Egyptian President Calls Parliament Back In Session Despite Supreme Court Ruling
Just a few weeks after Egypt’s highest court dissolved Parliament, the country’s newly elected President is calling the body back into session, a move that could provoke the first confrontation between President Morsi and the military:
Cairo (CNN) – Egypt’s newly elected president announced Sunday that he’s overriding a military edict that dissolved the country’s elected parliament and calling on lawmakers back into session.
The move is likely to please President Mohamed Morsy’s backers in the Muslim Brotherhood, which won the largest share of seats in parliament in elections earlier this year. But it may put him at odds with constitutional experts and Egypt’s military, which said it was following a court ruling that declared the vote invalid.
“The decision will be met with objections from constitutional legal experts, and it may be the first test on the relations between Morsy and the Supreme Council of the Armed Forces since Morsy took office,” said Aly Hassan, a judicial consultant affiliated with the Justice Ministry.
Restoring parliament would take power away from generals who ran the county for more than 16 months after the 2011 revolution that ousted longtime strongman Hosni Mubarak. The Supreme Council asserted legislative authority after the June decision from Egypt’s Constitutional Court, the country’s top judicial authority, that overturned the parliamentary vote.
Presidential spokesman Yasser Ali said that under Sunday’s order, new parliamentary elections would be held two months after voters approve a new constitution. The Supreme Council announced in June that it expected a new constitution to be written within three months — a decision the leaders of Egypt’s revolution protested extensively, calling it a limitation on presidential powers.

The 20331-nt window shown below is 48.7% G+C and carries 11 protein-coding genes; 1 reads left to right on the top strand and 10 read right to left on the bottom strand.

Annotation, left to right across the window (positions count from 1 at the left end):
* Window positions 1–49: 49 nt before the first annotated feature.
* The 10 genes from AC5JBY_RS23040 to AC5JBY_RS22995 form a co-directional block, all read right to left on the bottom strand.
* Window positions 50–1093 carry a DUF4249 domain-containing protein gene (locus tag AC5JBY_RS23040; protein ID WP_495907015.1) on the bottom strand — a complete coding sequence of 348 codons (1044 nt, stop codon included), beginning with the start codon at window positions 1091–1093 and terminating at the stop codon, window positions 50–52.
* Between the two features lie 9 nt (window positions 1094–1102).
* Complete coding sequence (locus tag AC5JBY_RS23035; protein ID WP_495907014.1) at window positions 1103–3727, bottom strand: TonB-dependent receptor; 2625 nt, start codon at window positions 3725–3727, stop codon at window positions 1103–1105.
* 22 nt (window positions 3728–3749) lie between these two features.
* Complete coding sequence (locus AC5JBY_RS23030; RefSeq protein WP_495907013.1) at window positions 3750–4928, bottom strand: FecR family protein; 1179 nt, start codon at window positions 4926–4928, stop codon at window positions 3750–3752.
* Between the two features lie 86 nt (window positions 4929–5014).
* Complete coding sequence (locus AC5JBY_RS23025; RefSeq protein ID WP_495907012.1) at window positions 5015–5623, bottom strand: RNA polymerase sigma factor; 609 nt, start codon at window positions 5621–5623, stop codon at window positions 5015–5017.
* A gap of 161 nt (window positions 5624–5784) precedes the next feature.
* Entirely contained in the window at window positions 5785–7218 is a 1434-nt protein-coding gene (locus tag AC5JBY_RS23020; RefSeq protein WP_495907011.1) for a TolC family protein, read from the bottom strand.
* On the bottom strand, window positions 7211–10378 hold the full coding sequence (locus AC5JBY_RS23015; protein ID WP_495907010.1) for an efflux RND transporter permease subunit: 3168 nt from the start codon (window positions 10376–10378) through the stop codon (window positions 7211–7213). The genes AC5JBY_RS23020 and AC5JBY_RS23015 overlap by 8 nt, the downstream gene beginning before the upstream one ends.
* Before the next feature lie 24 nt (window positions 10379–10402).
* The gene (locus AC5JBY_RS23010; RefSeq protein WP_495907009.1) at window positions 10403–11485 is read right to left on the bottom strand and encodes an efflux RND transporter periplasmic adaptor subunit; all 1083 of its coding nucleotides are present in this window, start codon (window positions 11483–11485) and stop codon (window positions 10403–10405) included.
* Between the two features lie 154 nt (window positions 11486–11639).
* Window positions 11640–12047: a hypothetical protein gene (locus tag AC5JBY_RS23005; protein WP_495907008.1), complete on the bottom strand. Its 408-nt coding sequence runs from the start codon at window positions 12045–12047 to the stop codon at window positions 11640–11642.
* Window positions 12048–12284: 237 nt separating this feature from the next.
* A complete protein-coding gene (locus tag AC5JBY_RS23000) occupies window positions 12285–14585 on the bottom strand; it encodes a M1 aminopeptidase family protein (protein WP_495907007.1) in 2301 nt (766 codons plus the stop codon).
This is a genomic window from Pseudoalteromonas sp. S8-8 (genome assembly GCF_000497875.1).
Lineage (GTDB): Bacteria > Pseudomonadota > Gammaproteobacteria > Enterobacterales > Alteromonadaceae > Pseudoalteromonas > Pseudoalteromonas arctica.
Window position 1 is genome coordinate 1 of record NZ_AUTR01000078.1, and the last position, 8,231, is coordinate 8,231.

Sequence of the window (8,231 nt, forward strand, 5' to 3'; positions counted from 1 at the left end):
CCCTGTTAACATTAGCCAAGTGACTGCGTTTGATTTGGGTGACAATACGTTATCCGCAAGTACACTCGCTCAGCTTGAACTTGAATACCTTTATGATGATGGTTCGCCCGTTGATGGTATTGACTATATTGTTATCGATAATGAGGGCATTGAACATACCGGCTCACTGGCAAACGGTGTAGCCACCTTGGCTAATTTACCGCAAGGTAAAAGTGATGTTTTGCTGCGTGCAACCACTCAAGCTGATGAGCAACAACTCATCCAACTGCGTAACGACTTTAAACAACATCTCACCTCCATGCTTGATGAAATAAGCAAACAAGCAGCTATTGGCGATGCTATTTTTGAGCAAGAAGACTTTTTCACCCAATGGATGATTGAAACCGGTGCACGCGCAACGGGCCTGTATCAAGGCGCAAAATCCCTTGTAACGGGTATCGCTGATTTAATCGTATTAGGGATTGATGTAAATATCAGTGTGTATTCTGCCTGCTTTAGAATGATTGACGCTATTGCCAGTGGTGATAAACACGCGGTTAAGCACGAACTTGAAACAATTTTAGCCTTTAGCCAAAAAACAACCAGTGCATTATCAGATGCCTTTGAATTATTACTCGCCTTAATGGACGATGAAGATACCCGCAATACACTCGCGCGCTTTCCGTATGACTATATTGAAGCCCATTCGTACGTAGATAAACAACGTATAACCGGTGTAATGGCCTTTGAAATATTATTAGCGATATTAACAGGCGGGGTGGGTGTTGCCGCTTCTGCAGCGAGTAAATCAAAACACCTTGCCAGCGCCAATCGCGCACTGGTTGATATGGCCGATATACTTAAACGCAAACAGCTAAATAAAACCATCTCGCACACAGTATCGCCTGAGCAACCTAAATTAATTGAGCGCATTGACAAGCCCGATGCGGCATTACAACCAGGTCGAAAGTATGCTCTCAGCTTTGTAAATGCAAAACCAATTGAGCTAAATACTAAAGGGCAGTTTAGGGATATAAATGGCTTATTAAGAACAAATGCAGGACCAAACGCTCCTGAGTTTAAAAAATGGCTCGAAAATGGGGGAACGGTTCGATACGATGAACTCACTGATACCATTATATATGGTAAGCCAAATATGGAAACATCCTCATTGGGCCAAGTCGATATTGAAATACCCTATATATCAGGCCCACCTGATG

Hassan said that as president, Morsy “has the authority to take any decision, regardless if its right or wrong.” But he added, “Overturning the constitutional court ruling and reinstating parliament is against the constitution, especially that there is no appeal on such court rulings.”
And retired Gen. Sameh Seif Al Yazal, the head of the Republican Center for Political Research in Cairo, called Morsy’s order “an insult to the hegemony of the judicial system in Egypt.”
“I think this decision puts the judicial system in a crisis, and it’s a message to the constitutional court,” he said. “The president is a role model. How are the Egyptian people going to respect any court rulings after that?”
It’s questionable how many Egyptians actually respected the court after its ruling in June anyway, of course, but it seems fairly clear that Morsi is on the verge of creating a political crisis in Egypt after less than a week in office. It’s a necessary one, perhaps, for the opponents of military rule, but it strikes me that it may be coming far too early and that the Supreme Council Of The Armed Forces may be holding the advantage in an early confrontation.
The real question is whether the (former) MPs will attempt to return in defiance of the Supreme Council. Is the Egyptian Army willing to shoot to keep them out of the building? My guess is no, but even barricading it to prevent entry could result in violence.